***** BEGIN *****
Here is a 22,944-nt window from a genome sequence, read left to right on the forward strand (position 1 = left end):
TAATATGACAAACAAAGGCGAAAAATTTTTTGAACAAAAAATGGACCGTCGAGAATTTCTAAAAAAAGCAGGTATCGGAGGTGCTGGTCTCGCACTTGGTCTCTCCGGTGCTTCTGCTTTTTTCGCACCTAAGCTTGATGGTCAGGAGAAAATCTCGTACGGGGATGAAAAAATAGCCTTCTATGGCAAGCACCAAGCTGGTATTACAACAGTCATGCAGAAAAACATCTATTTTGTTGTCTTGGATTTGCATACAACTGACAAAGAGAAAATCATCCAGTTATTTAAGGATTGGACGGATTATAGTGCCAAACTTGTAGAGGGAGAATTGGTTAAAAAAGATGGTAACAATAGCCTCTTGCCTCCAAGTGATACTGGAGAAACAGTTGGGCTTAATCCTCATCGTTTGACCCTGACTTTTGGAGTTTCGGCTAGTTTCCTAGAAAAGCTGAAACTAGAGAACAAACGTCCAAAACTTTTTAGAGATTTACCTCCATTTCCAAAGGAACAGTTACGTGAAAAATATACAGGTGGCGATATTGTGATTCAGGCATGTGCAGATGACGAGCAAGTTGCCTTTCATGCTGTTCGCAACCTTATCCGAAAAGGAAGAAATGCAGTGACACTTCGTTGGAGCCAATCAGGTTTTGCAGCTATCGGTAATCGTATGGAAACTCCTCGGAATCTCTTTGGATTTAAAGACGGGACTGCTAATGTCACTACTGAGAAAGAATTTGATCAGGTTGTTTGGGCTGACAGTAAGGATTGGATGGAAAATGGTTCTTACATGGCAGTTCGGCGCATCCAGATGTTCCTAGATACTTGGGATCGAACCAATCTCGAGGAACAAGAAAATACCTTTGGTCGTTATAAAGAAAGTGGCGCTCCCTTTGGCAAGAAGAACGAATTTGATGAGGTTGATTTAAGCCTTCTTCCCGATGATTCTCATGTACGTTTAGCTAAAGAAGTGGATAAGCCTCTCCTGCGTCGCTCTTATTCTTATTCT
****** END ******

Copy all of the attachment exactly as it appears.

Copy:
Here is a 22,944-nt window from a genome sequence, read left to right on the forward strand (position 1 = left end):
TAATATGACAAACAAAGGCGAAAAATTTTTTGAACAAAAAATGGACCGTCGAGAATTTCTAAAAAAAGCAGGTATCGGAGGTGCTGGTCTCGCACTTGGTCTCTCCGGTGCTTCTGCTTTTTTCGCACCTAAGCTTGATGGTCAGGAGAAAATCTCGTACGGGGATGAAAAAATAGCCTTCTATGGCAAGCACCAAGCTGGTATTACAACAGTCATGCAGAAAAACATCTATTTTGTTGTCTTGGATTTGCATACAACTGACAAAGAGAAAATCATCCAGTTATTTAAGGATTGGACGGATTATAGTGCCAAACTTGTAGAGGGAGAATTGGTTAAAAAAGATGGTAACAATAGCCTCTTGCCTCCAAGTGATACTGGAGAAACAGTTGGGCTTAATCCTCATCGTTTGACCCTGACTTTTGGAGTTTCGGCTAGTTTCCTAGAAAAGCTGAAACTAGAGAACAAACGTCCAAAACTTTTTAGAGATTTACCTCCATTTCCAAAGGAACAGTTACGTGAAAAATATACAGGTGGCGATATTGTGATTCAGGCATGTGCAGATGACGAGCAAGTTGCCTTTCATGCTGTTCGCAACCTTATCCGAAAAGGAAGAAATGCAGTGACACTTCGTTGGAGCCAATCAGGTTTTGCAGCTATCGGTAATCGTATGGAAACTCCTCGGAATCTCTTTGGATTTAAAGACGGGACTGCTAATGTCACTACTGAGAAAGAATTTGATCAGGTTGTTTGGGCTGACAGTAAGGATTGGATGGAAAATGGTTCTTACATGGCAGTTCGGCGCATCCAGATGTTCCTAGATACTTGGGATCGAACCAATCTCGAGGAACAAGAAAATACCTTTGGTCGTTATAAAGAAAGTGGCGCTCCCTTTGGCAAGAAGAACGAATTTGATGAGGTTGATTTAAGCCTTCTTCCCGATGATTCTCATGTACGTTTAGCTAAAGAAGTGGATAAGCCTCTCCTGCGTCGCTCTTATTCTTATTCT